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To be more specific, I'm referring to a sentence of the following type:

The next event will be even bigger than the last.

In the case that the "next" event is the second event and the "last" event is the first, the following sentence is also correct and equivalent:

The next event will be even bigger than the first.

Are there any guidelines on which of the two should be used in this scenario?

  • Using "next" with "first" is odd: "next" would normally either go with "the previous one" or "the one before" (usually the latter). Conversely, if you're using "first", you would refer to the following event as the "second" event. – Max Williams May 13 '16 at 8:16
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There are many ambiguities in natural language, many of which are resolved via context.

In your example, you connect the word next with the word last by comparing the next event against the last. This makes the last a past event relative to the next event, and not the one at the completion of the series of events (also called the last event). That the last event is also the first event is irrelevant.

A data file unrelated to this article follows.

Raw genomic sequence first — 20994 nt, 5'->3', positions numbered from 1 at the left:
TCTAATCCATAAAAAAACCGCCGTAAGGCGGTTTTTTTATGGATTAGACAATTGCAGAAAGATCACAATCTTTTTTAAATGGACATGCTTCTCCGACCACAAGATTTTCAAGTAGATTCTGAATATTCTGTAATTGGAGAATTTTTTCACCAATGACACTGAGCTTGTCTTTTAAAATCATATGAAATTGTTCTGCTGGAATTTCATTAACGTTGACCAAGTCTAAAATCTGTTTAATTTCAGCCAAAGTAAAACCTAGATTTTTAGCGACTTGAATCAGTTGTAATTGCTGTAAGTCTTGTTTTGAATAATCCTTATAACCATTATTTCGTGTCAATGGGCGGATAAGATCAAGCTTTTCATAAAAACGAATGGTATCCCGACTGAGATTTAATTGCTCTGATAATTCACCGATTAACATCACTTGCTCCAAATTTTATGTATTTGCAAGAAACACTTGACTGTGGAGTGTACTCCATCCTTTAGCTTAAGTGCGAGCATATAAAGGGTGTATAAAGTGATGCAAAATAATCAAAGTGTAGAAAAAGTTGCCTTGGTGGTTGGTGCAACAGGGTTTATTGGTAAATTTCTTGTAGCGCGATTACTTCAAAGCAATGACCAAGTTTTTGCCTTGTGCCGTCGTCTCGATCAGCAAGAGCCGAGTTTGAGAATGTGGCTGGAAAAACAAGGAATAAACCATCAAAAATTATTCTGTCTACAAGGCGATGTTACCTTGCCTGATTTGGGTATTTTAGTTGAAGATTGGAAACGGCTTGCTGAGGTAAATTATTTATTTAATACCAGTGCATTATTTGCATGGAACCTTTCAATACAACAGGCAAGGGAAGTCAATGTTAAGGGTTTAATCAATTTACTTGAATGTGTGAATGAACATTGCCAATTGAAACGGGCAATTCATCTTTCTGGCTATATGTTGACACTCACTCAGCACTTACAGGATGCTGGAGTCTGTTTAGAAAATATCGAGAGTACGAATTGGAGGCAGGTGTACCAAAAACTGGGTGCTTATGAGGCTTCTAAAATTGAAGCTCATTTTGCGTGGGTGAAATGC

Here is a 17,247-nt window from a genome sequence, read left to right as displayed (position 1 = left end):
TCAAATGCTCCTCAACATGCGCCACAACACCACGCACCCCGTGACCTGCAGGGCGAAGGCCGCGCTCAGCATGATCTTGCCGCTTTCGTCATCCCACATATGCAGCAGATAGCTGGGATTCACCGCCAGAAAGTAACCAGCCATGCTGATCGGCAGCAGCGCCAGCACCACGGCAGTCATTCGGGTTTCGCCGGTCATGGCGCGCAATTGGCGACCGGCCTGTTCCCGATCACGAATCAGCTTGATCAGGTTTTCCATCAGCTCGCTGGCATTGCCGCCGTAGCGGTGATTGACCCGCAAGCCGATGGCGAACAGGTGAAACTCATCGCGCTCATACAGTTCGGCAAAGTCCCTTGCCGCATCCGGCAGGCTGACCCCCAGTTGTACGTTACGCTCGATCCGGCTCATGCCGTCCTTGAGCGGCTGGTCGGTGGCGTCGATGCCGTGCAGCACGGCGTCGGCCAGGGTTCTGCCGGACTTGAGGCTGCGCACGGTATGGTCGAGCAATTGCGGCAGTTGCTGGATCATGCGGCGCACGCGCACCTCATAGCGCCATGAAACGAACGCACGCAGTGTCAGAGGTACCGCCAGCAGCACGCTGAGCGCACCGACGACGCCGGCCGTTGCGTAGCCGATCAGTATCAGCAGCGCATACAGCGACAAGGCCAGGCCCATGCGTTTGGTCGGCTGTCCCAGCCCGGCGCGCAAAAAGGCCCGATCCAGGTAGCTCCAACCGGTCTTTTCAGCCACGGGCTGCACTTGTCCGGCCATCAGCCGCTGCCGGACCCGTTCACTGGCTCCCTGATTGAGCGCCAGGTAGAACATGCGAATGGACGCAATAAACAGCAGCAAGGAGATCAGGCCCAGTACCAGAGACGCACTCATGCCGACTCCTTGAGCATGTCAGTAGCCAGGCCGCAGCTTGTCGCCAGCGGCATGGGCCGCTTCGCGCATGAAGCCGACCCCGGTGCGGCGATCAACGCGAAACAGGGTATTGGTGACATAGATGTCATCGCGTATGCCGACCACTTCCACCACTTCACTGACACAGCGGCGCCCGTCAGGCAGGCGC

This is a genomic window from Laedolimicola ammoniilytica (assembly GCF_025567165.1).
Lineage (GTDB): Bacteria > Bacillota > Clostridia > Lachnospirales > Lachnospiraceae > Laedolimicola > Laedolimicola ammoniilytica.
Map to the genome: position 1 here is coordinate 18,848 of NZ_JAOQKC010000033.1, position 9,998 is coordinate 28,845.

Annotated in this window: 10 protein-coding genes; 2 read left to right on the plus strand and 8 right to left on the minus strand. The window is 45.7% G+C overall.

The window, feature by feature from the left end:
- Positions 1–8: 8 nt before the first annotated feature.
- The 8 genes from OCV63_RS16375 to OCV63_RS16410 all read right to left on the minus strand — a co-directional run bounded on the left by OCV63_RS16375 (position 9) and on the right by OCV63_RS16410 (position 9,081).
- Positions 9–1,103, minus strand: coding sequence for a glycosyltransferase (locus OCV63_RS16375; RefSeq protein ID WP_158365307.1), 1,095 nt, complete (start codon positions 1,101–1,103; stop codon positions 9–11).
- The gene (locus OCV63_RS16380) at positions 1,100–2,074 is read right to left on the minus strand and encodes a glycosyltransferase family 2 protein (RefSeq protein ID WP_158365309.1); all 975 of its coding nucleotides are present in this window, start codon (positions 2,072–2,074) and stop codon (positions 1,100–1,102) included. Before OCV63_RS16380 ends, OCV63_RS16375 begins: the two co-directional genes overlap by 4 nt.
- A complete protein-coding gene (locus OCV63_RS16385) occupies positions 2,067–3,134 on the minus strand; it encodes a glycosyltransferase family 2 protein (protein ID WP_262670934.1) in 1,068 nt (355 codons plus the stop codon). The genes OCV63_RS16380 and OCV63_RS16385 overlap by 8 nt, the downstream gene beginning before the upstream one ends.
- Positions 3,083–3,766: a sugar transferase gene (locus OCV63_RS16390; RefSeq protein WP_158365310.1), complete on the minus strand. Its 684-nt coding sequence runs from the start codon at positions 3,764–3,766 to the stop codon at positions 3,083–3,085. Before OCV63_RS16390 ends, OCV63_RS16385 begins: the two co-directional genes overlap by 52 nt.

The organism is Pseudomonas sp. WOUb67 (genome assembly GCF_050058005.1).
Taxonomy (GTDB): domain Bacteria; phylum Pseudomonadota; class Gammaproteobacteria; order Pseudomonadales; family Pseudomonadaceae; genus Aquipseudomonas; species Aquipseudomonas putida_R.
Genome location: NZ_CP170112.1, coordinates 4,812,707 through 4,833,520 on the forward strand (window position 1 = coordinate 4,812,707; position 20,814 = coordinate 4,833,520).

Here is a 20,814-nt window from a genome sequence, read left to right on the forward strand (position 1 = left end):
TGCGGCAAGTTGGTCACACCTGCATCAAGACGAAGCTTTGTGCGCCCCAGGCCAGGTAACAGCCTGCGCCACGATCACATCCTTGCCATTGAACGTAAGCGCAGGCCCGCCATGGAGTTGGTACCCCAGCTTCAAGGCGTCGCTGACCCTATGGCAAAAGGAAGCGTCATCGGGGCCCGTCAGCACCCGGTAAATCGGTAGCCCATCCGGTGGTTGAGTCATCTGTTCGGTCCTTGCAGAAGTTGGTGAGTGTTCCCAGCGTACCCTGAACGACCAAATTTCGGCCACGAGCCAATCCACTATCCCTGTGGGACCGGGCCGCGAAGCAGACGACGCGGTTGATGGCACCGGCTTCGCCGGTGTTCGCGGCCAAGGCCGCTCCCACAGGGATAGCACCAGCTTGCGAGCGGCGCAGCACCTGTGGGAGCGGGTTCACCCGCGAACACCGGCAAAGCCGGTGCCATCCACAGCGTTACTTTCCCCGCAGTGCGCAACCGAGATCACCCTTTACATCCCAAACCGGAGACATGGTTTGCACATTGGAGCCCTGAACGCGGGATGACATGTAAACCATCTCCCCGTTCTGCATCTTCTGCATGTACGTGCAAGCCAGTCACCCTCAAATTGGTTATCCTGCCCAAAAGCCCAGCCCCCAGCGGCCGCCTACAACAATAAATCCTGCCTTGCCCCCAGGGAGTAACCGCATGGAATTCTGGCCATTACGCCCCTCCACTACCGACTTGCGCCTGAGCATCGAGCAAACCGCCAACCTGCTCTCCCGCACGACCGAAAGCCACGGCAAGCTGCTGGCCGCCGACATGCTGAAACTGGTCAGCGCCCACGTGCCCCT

Are there any guidelines on which of the two should be used in this scenario?

The event to which both last event and first event refer is clear from the context, so ambiguity is not a problem. Since you're using that event as the basis for evaluating the next, the natural pairing is next vs previous or next vs last. If, however, the first event was particularly noteworthy (famous keynote speaker, fireworks, etc), then it would make sense to use the first event as the benchmark for comparison.

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